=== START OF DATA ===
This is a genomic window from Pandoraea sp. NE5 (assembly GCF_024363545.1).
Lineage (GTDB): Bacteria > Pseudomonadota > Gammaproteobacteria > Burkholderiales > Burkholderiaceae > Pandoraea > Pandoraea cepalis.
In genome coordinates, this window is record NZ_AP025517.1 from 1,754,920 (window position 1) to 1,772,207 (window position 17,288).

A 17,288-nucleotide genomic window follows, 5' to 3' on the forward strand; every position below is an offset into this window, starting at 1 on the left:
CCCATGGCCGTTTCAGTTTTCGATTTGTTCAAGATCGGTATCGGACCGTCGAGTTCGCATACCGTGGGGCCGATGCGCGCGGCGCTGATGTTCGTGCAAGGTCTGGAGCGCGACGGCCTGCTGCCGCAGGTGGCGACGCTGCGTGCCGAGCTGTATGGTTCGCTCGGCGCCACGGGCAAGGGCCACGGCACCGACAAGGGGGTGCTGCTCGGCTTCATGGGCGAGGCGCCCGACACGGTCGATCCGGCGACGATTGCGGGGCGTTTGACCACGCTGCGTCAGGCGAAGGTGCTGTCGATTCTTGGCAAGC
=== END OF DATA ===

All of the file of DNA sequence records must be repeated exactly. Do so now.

This is a genomic window from Pandoraea sp. NE5 (assembly GCF_024363545.1).
Lineage (GTDB): Bacteria > Pseudomonadota > Gammaproteobacteria > Burkholderiales > Burkholderiaceae > Pandoraea > Pandoraea cepalis.
In genome coordinates, this window is record NZ_AP025517.1 from 1,754,920 (window position 1) to 1,772,207 (window position 17,288).

A 17,288-nucleotide genomic window follows, 5' to 3' on the forward strand; every position below is an offset into this window, starting at 1 on the left:
CCCATGGCCGTTTCAGTTTTCGATTTGTTCAAGATCGGTATCGGACCGTCGAGTTCGCATACCGTGGGGCCGATGCGCGCGGCGCTGATGTTCGTGCAAGGTCTGGAGCGCGACGGCCTGCTGCCGCAGGTGGCGACGCTGCGTGCCGAGCTGTATGGTTCGCTCGGCGCCACGGGCAAGGGCCACGGCACCGACAAGGGGGTGCTGCTCGGCTTCATGGGCGAGGCGCCCGACACGGTCGATCCGGCGACGATTGCGGGGCGTTTGACCACGCTGCGTCAGGCGAAGGTGCTGTCGATTCTTGGCAAGC